Government faces environmental legal challenge over RBS

Press Release 30 Jun 2009 admin

The World Development Movement, PLATFORM and People & Planet have today launched legal action against the Treasury for allowing public money, poured into the Royal Bank of Scotland to be invested in energy companies, and projects linked to climate change and human rights violations.

Since RBS was bailed out in October 2008, it has contributed to loans worth an estimated £10 billion in coal, oil and gas companies. Coal is the biggest source of carbon emissions globally, which contributes to dangerous climate change. The campaigners believe that by investing in RBS, the Treasury is in direct conflict with the government’s legislation and policies to reduce carbon emissions and prevent dangerous climate change.

Julian Oram, from the World Development Movement said:

“The government has spent billions on a bank with a track record of financing energy companies’ dirty and destructive projects. We’re launching this action because the Treasury has displayed a blatant disregard to the government’s own commitments to tackling climate change, and its rules for spending public money. The taxpayers’ interests would be vastly better served by RBS investing in a low carbon future than in undemocratic regimes and environmentally devastating projects around the world.”

Kevin Smith, from PLATFORM said:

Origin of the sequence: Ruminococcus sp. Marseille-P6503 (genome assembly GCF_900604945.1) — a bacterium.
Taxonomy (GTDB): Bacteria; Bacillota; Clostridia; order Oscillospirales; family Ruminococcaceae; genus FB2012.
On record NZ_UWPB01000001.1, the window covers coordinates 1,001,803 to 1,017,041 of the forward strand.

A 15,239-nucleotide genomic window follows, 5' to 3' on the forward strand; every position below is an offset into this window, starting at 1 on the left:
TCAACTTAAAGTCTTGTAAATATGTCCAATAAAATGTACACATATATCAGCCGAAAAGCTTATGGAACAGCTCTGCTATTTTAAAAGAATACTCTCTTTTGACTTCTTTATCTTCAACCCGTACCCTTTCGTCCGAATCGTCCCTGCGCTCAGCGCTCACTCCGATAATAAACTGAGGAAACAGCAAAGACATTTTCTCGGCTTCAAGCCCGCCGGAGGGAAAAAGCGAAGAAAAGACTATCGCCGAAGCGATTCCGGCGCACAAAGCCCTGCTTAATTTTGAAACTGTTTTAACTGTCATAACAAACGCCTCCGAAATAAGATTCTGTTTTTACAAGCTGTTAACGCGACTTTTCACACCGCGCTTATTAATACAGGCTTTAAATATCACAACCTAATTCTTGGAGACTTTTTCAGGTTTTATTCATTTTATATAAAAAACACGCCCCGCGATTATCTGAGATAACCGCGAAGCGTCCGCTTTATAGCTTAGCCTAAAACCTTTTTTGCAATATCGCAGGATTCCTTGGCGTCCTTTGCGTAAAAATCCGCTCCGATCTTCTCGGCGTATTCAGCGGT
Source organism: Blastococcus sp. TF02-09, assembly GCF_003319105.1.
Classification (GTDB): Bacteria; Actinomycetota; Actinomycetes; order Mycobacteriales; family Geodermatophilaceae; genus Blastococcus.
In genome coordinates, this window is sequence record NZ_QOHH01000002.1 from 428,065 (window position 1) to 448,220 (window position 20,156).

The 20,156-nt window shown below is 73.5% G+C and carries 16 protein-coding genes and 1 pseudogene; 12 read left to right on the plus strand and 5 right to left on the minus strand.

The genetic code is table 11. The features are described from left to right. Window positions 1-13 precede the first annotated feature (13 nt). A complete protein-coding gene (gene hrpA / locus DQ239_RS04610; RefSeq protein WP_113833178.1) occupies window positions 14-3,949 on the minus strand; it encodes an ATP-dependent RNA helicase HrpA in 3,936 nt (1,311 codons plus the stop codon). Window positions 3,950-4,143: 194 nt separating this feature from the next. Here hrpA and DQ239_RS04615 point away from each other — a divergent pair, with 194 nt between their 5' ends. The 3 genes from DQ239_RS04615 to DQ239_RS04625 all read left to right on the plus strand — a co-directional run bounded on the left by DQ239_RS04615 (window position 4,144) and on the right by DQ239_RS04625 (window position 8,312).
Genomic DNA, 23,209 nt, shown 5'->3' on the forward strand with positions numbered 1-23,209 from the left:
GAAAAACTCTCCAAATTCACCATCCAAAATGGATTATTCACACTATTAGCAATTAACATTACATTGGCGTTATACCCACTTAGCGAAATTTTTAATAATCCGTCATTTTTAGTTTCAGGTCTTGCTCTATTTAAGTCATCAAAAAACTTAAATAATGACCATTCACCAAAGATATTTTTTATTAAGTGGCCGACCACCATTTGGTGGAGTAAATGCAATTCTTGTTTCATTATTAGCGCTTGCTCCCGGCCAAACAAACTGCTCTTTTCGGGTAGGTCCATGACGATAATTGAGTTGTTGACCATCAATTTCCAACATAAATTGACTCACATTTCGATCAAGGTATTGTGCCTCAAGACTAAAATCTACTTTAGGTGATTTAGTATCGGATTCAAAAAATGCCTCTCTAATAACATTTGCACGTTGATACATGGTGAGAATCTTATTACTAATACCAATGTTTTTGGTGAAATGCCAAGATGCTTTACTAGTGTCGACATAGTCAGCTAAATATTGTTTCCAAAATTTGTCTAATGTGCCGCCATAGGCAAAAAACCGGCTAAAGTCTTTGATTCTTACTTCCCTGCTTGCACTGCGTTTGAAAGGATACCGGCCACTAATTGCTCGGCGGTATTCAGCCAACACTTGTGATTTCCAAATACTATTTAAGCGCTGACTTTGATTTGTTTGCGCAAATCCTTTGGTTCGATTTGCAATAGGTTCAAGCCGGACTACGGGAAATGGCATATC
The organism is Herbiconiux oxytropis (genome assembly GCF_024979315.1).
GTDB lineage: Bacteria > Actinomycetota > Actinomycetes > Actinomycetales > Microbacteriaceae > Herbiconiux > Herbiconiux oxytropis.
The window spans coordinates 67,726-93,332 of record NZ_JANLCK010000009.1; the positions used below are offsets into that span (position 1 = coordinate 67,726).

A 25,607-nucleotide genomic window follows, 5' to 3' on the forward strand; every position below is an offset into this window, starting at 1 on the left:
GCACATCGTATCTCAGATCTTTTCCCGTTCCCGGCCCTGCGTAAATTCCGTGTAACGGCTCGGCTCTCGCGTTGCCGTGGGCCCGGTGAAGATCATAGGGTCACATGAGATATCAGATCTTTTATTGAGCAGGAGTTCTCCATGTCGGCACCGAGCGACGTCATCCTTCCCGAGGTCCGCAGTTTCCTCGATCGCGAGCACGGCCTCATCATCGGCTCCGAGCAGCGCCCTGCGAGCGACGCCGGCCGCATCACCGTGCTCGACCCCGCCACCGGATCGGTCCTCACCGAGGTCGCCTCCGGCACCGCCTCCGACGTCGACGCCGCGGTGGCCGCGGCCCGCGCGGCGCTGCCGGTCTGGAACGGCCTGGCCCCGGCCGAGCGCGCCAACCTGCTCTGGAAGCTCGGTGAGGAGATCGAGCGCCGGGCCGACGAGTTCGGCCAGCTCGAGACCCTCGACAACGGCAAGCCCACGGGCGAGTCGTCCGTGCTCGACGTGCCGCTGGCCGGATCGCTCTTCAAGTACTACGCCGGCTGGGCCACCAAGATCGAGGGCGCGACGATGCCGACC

“The government can’t pretend to be a global leader on dealing with climate change while at the same time refusing to rein in a public body that is financing new coal, oil and gas projects all over the world.”

Ian Leggett, from People & Planet said:

“The government now controls RBS and has an exceptional opportunity to drive investments in low carbon jobs and infrastructure – not to repeat the recklessness of the past. If we are to stand a chance of stopping catastrophic climate change, the first priority is to make a clear and irreversible commitment to stop investing in high carbon companies and projects, but to prioritise investments in renewable energies.”

Rosa Curling, solicitor from Leigh Day said:

“The government has the power and control to ensure public money provided to UK banks is not invested in or lent to projects that harm the climate or individual human rights. The refusal by the Treasury to even consider whether an investment could contribute to climate change or result in human rights abuses is clearly unlawful and completely out of line with the government’s own guidance, policies and targets on these issues.”

Since its bail out, RBS has taken part in an estimated £10 billion in loans to coal, oil and gas companies including:

RBS has previously promoted itself as ‘the oil and gas bank’, financing fossil fuel projects and companies around the world. Between May 2006 and April 2008, RBS took part in loans to the coal industry worth nearly $100 billion.

The campaigners believe that the evidence submitted to the High Court today provides convincing grounds to order the government to ensure that taxpayers’ money in RBS supports investments in the wider public interest, by promoting a low carbon, sustainable and ethical future.

Take action now:
Tell the Chancellor to make the bailed out banks clean up their act

Visit our appeal page on Justgiving:

For more information, please call:

Kate Blagojevic – World Development Movement – 020 7820 4900 / 07711 875 345

Kevin Smith – PLATFORM – 0207 403 3738 / 0784 5502063

Ian Leggett – People & Planet – 01865 245678/ 07880 652207

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